- Tightly roll each piece of paper up (long-ways and filament-like) and then into a ball. Take particular care that they are identical in shape and size. One can even surround each ball of paper in dough or plasticine.
- Hold all paper options loosely in a cupped hand.
- Make a strong request to the deity for a prediction as to what is the best outcome to ensure the upmost happiness of this being. Visualize light emanating from the deity out to all paper options. Have full faith in the practice and one’s own ability.
- While making the strong prayer, circle the hand holding the paper options clockwise, accompanied with light shaking, tossing movements back and forth as the arm moves the hand around in a circle.
- Whichever ball of paper is the first to fall out of the hand – act on that exact option or treatment!
Secondly, recite out loud the Sutra for Entering the City of Vaishali. This will help to relieve the suffering animal, or any sentient being for that matter, from pain.
- Maitreya Buddha mantra. This is the best and most beneficial of mantras in such a circumstance.
- Medicine Buddha mantra.
- The five powerful purifying mantras (Kunrig, Buddha Mitrugpa, Namgyälma, Stainless Pinnacle, and Wish-Granting Wheel).
Reciting these mantras to the animal causes many great benefits: It purifies negative karma, keeps the sentient being from ever being reborn in a lower realm, facilitates their rebirth into a higher realm; and helps them to meet and encounter the Dharma in future lives. Just hearing the mantras will lead them to the path of enlightenment.
“Please note that when reciting the mantras and sutras, one can choose the long or short version of each, depending on the situation at hand and time available at that moment. You do not have to do all of them.”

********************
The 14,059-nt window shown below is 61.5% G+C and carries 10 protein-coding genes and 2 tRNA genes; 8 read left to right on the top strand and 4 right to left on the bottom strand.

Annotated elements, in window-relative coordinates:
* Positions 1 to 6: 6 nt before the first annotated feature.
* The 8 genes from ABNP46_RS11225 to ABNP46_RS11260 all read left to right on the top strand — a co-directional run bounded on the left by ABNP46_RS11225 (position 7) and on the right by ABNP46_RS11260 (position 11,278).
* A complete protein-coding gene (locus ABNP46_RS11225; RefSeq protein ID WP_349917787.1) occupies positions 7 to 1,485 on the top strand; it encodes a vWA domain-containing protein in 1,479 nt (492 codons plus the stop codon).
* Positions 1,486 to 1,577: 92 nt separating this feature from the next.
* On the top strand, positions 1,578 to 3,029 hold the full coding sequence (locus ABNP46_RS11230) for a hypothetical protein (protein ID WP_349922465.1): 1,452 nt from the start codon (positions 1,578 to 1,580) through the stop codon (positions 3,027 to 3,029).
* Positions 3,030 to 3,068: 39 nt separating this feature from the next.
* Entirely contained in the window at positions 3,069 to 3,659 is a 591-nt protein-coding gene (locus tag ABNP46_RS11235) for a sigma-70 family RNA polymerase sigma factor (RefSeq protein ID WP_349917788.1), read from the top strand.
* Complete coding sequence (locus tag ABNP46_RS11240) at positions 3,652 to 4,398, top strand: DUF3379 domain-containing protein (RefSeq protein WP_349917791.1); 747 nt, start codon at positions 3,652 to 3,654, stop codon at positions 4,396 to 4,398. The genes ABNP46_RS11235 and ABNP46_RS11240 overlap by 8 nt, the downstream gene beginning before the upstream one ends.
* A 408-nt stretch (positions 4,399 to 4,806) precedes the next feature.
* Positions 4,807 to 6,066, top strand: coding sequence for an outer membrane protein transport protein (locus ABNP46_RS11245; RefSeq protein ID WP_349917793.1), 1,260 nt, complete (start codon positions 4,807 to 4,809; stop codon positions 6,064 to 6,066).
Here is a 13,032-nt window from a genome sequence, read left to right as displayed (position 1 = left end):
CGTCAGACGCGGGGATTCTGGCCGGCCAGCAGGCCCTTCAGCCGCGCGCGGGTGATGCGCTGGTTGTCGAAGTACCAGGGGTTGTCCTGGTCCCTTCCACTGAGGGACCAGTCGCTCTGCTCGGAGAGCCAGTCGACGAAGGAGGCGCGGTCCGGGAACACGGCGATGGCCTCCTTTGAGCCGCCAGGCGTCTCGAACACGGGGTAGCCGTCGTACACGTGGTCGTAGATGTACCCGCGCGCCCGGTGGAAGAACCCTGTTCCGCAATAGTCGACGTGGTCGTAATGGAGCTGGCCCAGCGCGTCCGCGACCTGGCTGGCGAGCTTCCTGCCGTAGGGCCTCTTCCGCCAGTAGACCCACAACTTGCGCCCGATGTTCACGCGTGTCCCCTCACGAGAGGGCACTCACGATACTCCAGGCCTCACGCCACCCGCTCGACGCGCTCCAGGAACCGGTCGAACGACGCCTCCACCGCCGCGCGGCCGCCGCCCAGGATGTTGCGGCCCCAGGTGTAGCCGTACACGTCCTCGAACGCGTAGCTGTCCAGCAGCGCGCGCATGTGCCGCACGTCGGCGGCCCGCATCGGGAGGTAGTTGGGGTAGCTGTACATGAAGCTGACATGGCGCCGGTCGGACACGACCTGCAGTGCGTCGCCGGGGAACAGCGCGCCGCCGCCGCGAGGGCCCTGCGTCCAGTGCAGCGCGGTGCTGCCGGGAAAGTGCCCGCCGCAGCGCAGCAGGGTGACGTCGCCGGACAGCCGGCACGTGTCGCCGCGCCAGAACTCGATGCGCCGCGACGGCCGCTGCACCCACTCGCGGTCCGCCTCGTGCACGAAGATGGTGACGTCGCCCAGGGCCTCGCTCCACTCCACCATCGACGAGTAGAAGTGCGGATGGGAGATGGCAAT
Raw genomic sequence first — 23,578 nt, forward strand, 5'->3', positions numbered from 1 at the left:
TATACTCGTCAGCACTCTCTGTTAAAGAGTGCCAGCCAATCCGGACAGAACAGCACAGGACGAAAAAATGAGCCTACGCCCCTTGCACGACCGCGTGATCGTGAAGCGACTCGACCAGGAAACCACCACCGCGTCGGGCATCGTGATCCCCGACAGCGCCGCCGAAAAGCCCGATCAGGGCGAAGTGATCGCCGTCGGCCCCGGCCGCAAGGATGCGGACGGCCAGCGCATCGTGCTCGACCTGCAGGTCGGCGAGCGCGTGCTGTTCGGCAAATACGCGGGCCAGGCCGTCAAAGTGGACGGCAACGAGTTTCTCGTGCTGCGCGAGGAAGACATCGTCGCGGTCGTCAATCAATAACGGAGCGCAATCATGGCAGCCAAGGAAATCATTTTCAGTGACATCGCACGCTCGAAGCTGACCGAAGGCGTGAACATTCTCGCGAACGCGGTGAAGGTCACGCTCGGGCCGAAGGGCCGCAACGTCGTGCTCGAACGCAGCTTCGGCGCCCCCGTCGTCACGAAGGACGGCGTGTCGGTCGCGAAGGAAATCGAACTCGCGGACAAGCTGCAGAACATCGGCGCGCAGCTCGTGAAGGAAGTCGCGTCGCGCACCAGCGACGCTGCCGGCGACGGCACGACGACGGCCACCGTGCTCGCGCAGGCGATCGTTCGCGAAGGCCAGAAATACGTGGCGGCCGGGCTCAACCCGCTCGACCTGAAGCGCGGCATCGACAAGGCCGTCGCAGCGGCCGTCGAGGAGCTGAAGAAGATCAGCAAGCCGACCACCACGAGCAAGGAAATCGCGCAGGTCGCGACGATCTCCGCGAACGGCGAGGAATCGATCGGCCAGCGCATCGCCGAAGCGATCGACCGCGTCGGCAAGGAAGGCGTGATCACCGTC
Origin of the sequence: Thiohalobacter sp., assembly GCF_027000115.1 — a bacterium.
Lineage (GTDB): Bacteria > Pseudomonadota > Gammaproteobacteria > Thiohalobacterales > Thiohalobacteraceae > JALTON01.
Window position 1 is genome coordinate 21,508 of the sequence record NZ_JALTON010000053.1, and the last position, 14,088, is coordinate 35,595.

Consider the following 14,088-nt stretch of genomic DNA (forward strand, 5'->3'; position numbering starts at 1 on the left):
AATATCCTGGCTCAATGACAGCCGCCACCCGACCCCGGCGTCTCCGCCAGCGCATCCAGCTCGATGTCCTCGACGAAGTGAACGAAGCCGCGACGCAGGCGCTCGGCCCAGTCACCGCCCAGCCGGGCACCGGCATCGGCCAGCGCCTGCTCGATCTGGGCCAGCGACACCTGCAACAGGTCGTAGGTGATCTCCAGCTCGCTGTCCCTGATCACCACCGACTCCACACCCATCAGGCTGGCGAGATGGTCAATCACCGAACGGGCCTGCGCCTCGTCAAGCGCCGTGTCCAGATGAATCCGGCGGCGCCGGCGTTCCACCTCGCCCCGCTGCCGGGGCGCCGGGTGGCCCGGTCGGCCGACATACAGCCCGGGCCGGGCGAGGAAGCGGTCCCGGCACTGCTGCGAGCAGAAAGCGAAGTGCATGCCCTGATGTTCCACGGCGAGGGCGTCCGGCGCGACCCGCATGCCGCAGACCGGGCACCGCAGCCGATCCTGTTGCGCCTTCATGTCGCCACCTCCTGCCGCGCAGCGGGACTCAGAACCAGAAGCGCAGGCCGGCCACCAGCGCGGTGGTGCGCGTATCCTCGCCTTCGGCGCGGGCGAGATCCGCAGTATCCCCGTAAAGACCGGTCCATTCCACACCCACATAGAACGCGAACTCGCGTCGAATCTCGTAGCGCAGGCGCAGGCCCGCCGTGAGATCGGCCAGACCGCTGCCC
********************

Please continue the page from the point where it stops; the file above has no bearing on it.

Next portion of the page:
Rinpoche recommends that, prior to administering the euthanasia injection and just after death, one should perform the following:
- With Medicine Buddha and Chenrezig generated in your heart and while touching the animal, send out healing light and visualize purifying the sentient being before you.
- Chant the Chenrezig mantra and the Medicine Buddha mantra into the ear of the animal. Doing this provides the causes to purify any spirit harm and negative karma.
- While picturing Chenrezig hovering just above the animal’s body and visualizing light emanating out to purify all the surroundings, blow over the animal’s body.
- Make a strong prayer for the animal to be reborn in one of the four pure lands and to receive a perfect human body.
Reciting these mantras and blowing over the body of the animal purifies the sentient being’s karma and leads the animal to a good rebirth – “the most incredible gift!”
“In the week following this meeting,” says Leah, “I received an email from Ven. Roger Kunsang with a postscript from Rinpoche reminding me “not to forget the mantras to recite in the ears of animals … any animal you come across … just loudly enough so they can hear (that is, those small animals commonly encountered on the side of the road). Rinpoche thanks all who do this!”
- Older Archives
- Mandala for 2000
- Mandala for 2001
- Mandala for 2002
- Mandala for 2003
- Mandala for 2004
- Mandala for 2005
- Mandala for 2006
- Mandala for 2007
- Mandala for 2008
- Mandala for 2009
- Mandala for 2010
- Mandala for 2011
- Mandala for 2012
- Mandala for 2013
- Mandala for 2014
Subscribe to our Feed
1632 SE 11th Avenue
Portland, OR 97214-4702
Office Telephone: (503) 808-1588
Toll free [US only]: (866) 808-3302
Fax: (503) 232-0557
About Mandala Publications
Mandala Publications is the official publication of the Foundation for the Preservation of the Mahayana Tradition (FPMT), an international charitable organization founded by two Tibetan Buddhist masters, Lama Thubten Yeshe (1935-1984) and Lama Thubten Zopa Rinpoche. FPMT is a vibrant international community, with a network of 160 affiliate centers, projects and services, and members in more than 30 countries.
Mandala print magazine is published in January, April, July and October. Mandala is available via the Friends of FPMT program.